The nginx package should now be installed, both enabled and started, and listening on port 80. Note that the nginx instance will not be accessible from the Internet due to the Azure network security rules. The nginx instance can be confirmed manually by logging into the instance and using curl to make a request to the nginx service.

Execute the passing test

After applying the Ansible task to the instance, the testinfra tests should now pass.

Cleanup

Now that the Ansible role works as defined in the test specification, the development environment can be cleaned up.

Molecule removes the Azure resources created to develop and test the configuration role. Note that deletion may take a few minutes.

Finally, once you are done, exit the container environment. If the container was started with the --rm switch, the container will also be removed, leaving you with a clean workspace and newly minted Ansible role with automated test cases.

Full source code can be found at: https://github.com/gamma-data/json-wrangling-with-golang

When Life Gives you Undrinkable Wine – Make Cognac…

Firstly, this is not another motivational talk or motherhood statement (there are plenty of those out there already), but a metaphor about resourcefulness.

We have all heard the adage “when life gives you lemons, make lemonade”. Allow me to present a slight twist (pardon the pun…) on this statement.

Cognac is a variety of brandy named after the town of Cognac, France. It is distilled from a white wine grown from grapes in the area. The wine used to make Cognac is characterised as “virtually undrinkable”. However in its distilled form, Cognac is considered to be the world’s most refined spirit. With bottles of high end Cognac fetching as much as $200,000.

The area surrounding the town of Cognac was a recognised wine-growing area dating back to the third century, however when it was evident that the grapes produced in the town of Cognac itself were unsuitable for wine making, local producers developed the practice of double distillation in copper pot stills and ageing in oak barrels for at least two years. The product yielded was the spirit we now know as Cognac.

Fast forward 15 centuries to Scotland in the 1800’s, where John Walker was a humble shopkeeper. Local whiskey producers would bring John different varieties of single malt whiskeys, many of them below an acceptable standard. Instead of on selling these varieties – he began blending them as made-to-order whiskies, blended to meet specific customer requirements. From this idea a product (and subsequently one of the most globally recognised brands) was created which would last over 200 years.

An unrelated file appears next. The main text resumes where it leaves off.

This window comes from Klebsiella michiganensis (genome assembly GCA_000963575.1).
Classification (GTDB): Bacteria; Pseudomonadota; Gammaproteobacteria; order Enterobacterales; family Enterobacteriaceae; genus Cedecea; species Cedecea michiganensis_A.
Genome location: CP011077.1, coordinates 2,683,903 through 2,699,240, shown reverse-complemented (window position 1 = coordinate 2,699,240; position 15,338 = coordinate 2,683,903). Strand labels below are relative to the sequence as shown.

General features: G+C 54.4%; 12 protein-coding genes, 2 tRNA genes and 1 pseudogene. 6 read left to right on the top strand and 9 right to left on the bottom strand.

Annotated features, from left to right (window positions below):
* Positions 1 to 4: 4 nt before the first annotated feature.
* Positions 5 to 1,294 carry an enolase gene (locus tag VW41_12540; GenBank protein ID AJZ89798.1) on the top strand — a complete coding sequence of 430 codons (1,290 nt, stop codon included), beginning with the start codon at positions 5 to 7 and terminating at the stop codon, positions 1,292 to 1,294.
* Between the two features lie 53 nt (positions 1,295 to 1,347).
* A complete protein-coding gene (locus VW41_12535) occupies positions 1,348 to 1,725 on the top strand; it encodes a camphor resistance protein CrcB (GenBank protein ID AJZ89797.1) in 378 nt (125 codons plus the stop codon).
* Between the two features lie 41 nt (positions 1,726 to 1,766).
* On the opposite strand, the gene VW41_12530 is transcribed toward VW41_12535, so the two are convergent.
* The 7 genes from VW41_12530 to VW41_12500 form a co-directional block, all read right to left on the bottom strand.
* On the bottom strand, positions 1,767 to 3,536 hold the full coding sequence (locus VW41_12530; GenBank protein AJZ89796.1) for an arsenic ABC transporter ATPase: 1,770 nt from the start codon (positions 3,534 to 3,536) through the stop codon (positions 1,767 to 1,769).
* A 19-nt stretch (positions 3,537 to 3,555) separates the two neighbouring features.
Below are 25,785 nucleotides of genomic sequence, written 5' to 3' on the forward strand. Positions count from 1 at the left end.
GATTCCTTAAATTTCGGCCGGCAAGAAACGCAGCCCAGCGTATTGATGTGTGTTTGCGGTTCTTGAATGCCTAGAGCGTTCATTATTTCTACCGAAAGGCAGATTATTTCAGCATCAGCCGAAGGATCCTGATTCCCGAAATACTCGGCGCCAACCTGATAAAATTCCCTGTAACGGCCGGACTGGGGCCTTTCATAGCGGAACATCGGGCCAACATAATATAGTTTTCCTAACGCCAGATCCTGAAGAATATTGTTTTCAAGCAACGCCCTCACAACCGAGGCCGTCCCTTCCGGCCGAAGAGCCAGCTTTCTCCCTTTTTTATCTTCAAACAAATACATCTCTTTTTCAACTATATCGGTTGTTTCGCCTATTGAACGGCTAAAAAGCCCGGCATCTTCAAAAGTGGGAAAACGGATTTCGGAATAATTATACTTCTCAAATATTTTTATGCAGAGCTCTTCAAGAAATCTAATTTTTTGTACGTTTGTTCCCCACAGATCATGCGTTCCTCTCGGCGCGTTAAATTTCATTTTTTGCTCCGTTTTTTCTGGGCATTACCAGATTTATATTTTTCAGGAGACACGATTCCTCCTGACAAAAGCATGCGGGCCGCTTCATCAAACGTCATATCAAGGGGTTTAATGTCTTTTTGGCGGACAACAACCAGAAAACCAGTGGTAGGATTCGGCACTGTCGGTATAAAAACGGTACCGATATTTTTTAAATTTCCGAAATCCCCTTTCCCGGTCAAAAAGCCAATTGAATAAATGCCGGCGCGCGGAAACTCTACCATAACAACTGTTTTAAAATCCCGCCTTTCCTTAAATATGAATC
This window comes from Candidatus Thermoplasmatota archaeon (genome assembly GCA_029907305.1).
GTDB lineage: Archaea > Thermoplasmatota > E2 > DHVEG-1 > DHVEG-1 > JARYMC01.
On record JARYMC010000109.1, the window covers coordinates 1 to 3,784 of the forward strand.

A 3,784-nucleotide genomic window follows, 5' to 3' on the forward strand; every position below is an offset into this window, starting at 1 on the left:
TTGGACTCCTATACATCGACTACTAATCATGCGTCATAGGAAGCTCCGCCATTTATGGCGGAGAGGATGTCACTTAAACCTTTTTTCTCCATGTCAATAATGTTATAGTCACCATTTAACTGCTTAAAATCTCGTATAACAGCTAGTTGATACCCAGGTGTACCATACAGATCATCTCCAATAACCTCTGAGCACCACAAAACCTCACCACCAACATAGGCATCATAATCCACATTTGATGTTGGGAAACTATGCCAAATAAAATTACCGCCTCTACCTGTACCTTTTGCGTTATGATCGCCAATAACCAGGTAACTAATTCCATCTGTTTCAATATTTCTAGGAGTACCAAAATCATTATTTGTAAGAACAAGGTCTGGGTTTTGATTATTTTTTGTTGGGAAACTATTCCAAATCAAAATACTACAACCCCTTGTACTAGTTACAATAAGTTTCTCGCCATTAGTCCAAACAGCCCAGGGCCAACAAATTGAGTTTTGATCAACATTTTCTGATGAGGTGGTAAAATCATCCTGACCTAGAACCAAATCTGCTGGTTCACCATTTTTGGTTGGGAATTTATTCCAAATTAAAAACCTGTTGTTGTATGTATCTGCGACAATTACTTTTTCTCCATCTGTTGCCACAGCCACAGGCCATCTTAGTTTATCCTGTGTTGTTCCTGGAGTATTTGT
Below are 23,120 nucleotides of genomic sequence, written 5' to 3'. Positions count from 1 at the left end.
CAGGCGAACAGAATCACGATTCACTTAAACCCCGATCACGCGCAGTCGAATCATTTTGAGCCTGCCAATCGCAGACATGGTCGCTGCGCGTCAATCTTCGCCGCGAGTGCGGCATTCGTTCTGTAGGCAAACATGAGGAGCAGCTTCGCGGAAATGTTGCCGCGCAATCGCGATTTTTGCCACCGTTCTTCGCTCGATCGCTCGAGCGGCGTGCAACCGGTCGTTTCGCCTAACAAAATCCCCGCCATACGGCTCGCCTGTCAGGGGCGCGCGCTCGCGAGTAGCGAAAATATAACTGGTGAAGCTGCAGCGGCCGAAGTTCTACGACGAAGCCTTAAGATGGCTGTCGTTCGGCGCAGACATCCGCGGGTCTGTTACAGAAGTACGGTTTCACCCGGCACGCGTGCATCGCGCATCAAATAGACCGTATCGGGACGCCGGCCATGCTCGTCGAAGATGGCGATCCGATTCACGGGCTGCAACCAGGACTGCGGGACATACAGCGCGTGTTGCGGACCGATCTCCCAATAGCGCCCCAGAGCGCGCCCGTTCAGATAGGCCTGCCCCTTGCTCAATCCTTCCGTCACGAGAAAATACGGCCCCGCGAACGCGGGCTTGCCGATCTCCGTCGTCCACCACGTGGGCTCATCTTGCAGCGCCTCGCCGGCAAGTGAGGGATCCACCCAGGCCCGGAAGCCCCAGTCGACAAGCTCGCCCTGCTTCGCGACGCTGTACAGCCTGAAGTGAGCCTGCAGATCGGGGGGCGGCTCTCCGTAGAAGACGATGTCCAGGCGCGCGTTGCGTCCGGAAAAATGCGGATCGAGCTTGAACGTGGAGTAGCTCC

Interesting, but what does this have to do with technology you might ask?

Ingenuity and resourcefulness have existed for as long as man has, but in the realm of technology and in particular cloud computing and open source software it has never been more imperative. We are continually faced with challenges on each assignment or project, often technology not working as planned or as advertised, or finding dead ends when trying to solve problems. This is particularly evident now as software and technology are moving at such an accelerated rate.

To be successful in this era you need creativity and lateral thinking. You need an ability not just to solve problems to which there are no documented solutions, but to create new products from existing ones which are not necessarily suitable for your specific objective. In many cases, looking to add value in the process. That is not just making lemonade from lemons (which anyone could think of) but making Cognac from sub-standard grapes or premium blended whiskey from sub-standard single malt whiskies.

One of my favourite Amazon Leadership Principles is “Invent and Simplify”:

Leaders expect and require innovation and invention from their teams and always find ways to simplify. They are externally aware, look for new ideas from everywhere, and are not limited by “not invented here”. As we do new things, we accept that we may be misunderstood for long periods of time.

https://www.amazon.jobs/en/principles

The intent in this statement is not simply to “lift and shift” current on premise systems and processes to the cloud, but to look for ways to streamline, rationalise and simplify processes in doing so. This mandates a combination of practicality and creativity.

The take away is when you are presented with a challenge, be creative and inventive and not just solve the problem but look for ways to add value in the process.

Cheers!